New Youth Assembly comes to Durham

This year more young Methodists than ever will be making theirvoices heard through an interactive-styled assembly that replacesYouth Conference.

The new process has been designed to maximise the impact of youngpeople's influence on the Methodist Church in Britain and enable agreater number of 11 to 23-year-olds to have their say. For thefirst time in 14 years, the event is oversubscribed with around 200young people set to take part.

The Youth Assembly will also elect its Youth President; a fulltime, salaried role open to 18 to 23-year-olds.

Youth Conference was modelled on the style of the annual MethodistConference, but the new Youth Assembly will involve sessionsfacilitated by young Methodists who have been trained with theskills to help groups run their own debates. Youth violence,vocation, climate change and self-esteem are among the issuesexpected to be discussed during the weekend conference fromNovember 13 to 15 at Ushaw College Conference Centre in Durham.Conversations will be streamed via webcams around the venue andoutcomes from the debates will be displayed on plasma screens andgraffiti boards as they happen.

Fiona Holmes, 20, from Newcastle, has been part of the planningteam right from the start. "The Youth Assembly is ground-breaking,something totally new to the Church, something that will let youngpeople feel they are a part of the Church," said Fiona, a BritishGas engineer. "This will show the Church who young people are andwhat we can do. We are not the Church of the future; we are theChurch of today."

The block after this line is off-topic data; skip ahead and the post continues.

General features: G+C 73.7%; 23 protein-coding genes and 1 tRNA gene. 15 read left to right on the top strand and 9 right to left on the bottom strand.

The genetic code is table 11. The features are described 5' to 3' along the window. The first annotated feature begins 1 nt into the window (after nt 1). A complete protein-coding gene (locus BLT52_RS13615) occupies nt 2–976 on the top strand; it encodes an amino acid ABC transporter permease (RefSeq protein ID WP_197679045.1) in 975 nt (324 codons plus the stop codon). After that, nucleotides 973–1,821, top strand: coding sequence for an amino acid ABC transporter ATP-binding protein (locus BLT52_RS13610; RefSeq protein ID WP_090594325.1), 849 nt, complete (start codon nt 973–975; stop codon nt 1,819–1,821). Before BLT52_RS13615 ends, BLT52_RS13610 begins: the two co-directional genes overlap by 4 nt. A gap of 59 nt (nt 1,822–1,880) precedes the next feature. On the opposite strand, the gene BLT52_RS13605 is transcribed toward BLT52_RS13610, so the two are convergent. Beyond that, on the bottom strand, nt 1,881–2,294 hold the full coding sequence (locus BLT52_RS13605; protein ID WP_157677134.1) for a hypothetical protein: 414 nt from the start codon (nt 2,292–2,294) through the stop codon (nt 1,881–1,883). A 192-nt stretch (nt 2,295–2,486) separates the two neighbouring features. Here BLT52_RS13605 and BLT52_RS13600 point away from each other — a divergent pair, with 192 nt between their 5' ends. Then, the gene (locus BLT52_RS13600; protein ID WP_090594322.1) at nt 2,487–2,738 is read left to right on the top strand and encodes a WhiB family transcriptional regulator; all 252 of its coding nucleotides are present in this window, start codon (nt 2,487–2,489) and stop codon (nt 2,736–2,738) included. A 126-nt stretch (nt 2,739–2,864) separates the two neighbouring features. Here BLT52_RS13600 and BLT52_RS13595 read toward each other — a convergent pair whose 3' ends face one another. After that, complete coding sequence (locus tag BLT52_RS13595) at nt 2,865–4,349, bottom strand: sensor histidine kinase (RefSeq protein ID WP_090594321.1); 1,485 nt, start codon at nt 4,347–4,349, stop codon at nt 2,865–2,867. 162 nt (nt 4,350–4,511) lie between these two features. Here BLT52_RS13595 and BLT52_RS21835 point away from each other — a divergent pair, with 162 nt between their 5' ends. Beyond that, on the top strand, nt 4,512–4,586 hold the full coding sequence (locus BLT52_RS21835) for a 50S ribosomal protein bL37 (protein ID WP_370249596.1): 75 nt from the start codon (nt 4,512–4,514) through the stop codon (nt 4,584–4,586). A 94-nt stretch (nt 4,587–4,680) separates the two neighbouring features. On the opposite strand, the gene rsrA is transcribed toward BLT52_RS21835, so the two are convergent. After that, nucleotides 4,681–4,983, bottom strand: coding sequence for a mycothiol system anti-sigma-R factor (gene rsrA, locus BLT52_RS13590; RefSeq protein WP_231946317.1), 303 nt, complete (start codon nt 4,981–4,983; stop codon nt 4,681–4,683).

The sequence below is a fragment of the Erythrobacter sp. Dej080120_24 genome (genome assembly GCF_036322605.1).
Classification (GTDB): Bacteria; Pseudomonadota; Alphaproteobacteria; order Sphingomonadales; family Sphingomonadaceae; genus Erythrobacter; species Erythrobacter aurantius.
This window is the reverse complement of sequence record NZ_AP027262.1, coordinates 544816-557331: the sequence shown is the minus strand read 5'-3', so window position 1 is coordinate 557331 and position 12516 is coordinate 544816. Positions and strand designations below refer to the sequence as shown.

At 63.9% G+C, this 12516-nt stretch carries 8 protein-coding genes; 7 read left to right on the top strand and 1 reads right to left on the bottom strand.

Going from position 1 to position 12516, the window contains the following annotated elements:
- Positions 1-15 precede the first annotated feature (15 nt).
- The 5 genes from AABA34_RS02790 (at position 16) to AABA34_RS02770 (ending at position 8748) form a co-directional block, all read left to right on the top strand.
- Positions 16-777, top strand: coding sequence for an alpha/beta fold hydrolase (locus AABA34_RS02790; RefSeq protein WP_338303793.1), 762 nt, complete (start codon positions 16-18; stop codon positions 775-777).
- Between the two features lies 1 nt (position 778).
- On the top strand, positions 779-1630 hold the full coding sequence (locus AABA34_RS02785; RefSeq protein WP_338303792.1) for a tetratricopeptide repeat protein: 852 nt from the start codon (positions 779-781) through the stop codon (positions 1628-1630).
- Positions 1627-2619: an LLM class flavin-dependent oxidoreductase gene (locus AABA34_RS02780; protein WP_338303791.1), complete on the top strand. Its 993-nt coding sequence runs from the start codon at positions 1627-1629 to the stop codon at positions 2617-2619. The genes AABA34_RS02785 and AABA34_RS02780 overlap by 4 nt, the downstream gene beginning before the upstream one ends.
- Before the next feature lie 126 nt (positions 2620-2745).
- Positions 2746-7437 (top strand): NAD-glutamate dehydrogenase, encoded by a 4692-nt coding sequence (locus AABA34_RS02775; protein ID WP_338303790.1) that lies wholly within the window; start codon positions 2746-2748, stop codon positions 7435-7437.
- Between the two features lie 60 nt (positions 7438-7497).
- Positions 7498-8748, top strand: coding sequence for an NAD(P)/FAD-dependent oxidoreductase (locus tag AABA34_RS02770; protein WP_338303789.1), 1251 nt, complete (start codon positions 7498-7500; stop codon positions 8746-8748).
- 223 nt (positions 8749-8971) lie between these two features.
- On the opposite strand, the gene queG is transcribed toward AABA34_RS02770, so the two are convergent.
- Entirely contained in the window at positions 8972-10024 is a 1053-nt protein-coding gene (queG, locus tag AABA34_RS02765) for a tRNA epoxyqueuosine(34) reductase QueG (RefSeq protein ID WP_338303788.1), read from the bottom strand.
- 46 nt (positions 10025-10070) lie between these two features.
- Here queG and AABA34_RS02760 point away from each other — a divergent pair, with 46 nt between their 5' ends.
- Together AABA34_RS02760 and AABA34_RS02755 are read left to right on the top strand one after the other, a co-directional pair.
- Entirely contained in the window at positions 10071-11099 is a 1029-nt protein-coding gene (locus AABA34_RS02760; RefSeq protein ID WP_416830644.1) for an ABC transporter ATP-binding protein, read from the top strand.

There will be a "drop-in zone" on Saturday 14 November where a teamof consultants from the Connexion will be on hand to help answerany questions which come out of the young people's discussions.Consultants in areas of work from Faith and Order through toEqualities and Diversity will be asked to share their knowledge inthe style of Who Wants To Be a Millionaire's Phone-A-Friend. RevdDavid Gamble, President of Methodist Conference, and Vice-PresidentDr Richard Vautrey will be among the team members who have all beengiven guidelines by the young people about how to carry out theirconsultative roles on the day.

Jude Levermore, Participation Development Officer, said: "I amreally excited at the way young people have been involved in theplanning of this event, so that the format has completely changed.I am confident it will have more of an impact on the wider Churchbecause of their input. I am very proud of every thing that theplanning group has achieved.

"The Youth Assembly will enable young people from all differentbackgrounds and abilities to engage - not just those who arearticulate and confident about speaking to a roomful ofpeople."

Newcastle Upon Tyne District is hosting the event andnot-for-profit organisation - Dynamix - has helped enable the youngpeople's democratic vision to come to life.